2021 was a record-breaking year for data breaches, with a total of 5 billion records stolen and an 11% increase in security incidents. No industry was safe from the constant pressure of regular cybersecurity threats, either. From ransomware attacks and zero-day exploits to stolen credentials and supply chain disruptions, cybersecurity felt like a never-ending fight in 2021. With the world bracing for a potentially global cyberwar as the Ukraine-Russia conflict continues to unfold, 2022 is already shaping up to be another eventful and challenging year for security teams. Strong cyber defense skills, strategies, and technology will be critical in the fight against cyberattacks this year.

So, what areas of cyber defense will be most in demand in 2022? Let’s find out!


1. There will be a wide-spread consolidation of cloud security tooling. 

There is an old saying that too many cooks spoil the broth. The truth in this adage can be easily seen in today’s cloud security tools market. From cloud security posture management (CSPM) to cloud infrastructure entitlements management (CIEM) to cloud workload protection platforms (CWPP), organizations have an overwhelming number of options when it comes to protecting their cloud environments. This “tool sprawl” has driven many CISOs to want to consolidate their cloud security tools; however, many struggle to do so without losing their key features, capabilities, and coverage.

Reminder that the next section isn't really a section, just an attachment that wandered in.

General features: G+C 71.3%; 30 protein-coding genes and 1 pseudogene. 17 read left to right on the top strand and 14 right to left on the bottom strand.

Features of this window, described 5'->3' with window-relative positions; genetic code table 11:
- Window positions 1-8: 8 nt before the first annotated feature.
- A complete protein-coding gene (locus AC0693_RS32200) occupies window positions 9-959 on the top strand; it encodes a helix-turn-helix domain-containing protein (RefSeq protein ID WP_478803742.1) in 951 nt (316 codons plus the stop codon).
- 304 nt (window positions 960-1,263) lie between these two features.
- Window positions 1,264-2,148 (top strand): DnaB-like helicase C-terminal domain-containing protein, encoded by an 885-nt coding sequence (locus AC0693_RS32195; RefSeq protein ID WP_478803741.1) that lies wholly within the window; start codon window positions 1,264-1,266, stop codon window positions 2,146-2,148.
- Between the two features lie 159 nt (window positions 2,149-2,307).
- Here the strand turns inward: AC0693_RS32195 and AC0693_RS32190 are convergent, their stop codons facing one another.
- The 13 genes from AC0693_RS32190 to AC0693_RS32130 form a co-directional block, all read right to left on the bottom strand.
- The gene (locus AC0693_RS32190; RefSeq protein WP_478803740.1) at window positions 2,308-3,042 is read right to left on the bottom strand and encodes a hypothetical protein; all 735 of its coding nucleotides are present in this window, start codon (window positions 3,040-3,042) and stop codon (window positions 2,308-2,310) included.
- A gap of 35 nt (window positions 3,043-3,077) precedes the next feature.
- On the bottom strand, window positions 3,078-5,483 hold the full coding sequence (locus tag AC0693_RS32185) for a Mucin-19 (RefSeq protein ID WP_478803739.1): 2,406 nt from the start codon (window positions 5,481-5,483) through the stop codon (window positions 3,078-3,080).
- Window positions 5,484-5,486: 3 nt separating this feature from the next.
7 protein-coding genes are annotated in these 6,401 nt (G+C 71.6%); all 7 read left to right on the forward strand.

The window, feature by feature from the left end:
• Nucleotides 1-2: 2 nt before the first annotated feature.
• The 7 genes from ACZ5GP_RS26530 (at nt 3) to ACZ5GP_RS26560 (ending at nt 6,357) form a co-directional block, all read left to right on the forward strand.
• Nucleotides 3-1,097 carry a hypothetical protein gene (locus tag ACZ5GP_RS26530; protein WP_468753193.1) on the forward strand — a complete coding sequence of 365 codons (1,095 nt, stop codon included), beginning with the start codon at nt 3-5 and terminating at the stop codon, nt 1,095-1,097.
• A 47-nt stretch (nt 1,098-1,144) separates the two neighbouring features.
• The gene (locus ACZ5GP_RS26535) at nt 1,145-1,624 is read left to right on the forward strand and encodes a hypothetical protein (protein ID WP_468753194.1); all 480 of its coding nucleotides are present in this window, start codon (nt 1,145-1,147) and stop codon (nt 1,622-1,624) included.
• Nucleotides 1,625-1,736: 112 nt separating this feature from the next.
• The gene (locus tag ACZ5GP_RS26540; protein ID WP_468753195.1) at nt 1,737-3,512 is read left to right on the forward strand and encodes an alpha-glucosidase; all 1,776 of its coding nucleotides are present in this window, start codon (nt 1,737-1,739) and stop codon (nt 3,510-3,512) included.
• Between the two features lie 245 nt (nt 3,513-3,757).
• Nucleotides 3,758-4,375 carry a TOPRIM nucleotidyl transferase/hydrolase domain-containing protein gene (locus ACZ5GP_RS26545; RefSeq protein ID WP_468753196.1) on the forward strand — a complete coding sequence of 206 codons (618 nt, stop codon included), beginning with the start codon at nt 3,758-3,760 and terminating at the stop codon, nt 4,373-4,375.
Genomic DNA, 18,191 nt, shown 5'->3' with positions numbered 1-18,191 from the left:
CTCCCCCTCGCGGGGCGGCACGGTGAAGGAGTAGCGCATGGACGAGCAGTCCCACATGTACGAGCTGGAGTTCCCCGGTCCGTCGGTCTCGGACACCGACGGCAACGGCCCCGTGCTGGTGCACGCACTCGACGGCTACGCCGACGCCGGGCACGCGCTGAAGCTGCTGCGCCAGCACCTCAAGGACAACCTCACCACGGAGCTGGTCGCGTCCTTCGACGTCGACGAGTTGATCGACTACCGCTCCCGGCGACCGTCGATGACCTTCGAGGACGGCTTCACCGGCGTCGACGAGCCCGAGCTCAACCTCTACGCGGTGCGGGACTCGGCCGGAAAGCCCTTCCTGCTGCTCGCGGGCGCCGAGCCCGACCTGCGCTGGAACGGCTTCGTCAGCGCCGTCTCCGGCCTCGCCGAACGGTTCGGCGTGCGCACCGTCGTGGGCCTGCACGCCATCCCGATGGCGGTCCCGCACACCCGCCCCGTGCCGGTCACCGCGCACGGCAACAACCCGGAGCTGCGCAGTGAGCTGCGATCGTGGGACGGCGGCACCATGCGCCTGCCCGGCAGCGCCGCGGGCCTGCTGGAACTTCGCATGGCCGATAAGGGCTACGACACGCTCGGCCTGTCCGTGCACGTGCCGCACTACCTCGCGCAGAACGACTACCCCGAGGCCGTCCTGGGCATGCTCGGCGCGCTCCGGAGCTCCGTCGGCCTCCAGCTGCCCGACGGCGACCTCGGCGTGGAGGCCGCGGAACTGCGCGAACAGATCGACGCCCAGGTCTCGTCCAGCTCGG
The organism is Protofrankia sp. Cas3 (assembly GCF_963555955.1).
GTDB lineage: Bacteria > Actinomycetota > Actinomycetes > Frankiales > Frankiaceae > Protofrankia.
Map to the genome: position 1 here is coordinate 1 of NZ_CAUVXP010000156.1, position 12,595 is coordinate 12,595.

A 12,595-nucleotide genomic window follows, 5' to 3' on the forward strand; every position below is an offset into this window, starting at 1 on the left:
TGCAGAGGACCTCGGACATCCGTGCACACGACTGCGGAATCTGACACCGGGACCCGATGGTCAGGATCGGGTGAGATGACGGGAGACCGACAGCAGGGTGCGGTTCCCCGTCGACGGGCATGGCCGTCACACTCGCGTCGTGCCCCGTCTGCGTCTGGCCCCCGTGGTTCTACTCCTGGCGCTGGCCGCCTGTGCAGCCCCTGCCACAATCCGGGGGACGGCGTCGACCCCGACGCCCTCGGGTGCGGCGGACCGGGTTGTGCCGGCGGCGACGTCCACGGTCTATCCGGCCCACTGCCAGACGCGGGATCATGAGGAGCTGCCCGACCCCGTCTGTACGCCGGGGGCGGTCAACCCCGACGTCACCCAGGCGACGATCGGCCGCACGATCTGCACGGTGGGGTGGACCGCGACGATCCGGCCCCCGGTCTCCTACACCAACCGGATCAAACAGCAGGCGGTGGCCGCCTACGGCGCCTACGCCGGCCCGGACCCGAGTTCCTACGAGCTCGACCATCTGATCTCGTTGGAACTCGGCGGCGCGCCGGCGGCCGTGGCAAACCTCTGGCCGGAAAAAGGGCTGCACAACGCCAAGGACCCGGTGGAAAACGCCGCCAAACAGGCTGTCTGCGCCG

When considering tool consolidation options, many companies tend to adopt a best-in-suite approach rather than a best-in-breed strategy (the best products regardless of if they come from more than one company), as best-in-suite provides a complete, all-in-one solution from a single provider with tools that are designed to integrate seamlessly with each another. This provides a simpler contracting process, a faster onboarding process, and a more efficient solution to manage.

As a result, many cloud security solutions providers have developed platforms that offer access to the best tools across the cloud security space, otherwise known as a Cloud Native Application Protection Platform (CNAPP). Instead of simply choosing a single security tool to react to a problem, organizations can choose a company that offers a unified solution in cloud security to proactively gain a holistic view of their security posture. Recent acquisitions have allowed companies like Aqua Security and Palo Alto Networks to embrace the CNAPP concept and deliver a comprehensive platform that provides end-to-end protection across cloud and multi-cloud environments

As the cloud security tooling market becomes more streamlined and consolidated, more organizations will shift to vendors offering comprehensive CNAPP solutions.

2. Software supply chain security will become a top priority. 

Over the years, the software supply chain has become an essential resource for modern businesses. Rather than spending valuable time developing their own software, companies can use pre-built libraries, common open-source packages, third-party APIs, and proprietary code from vendors to increase productivity and efficiency while lowering costs. However, the software supply chain has also become a prime target for cyberattacks. In 2021, software supply chain attacks grew by more than 300%.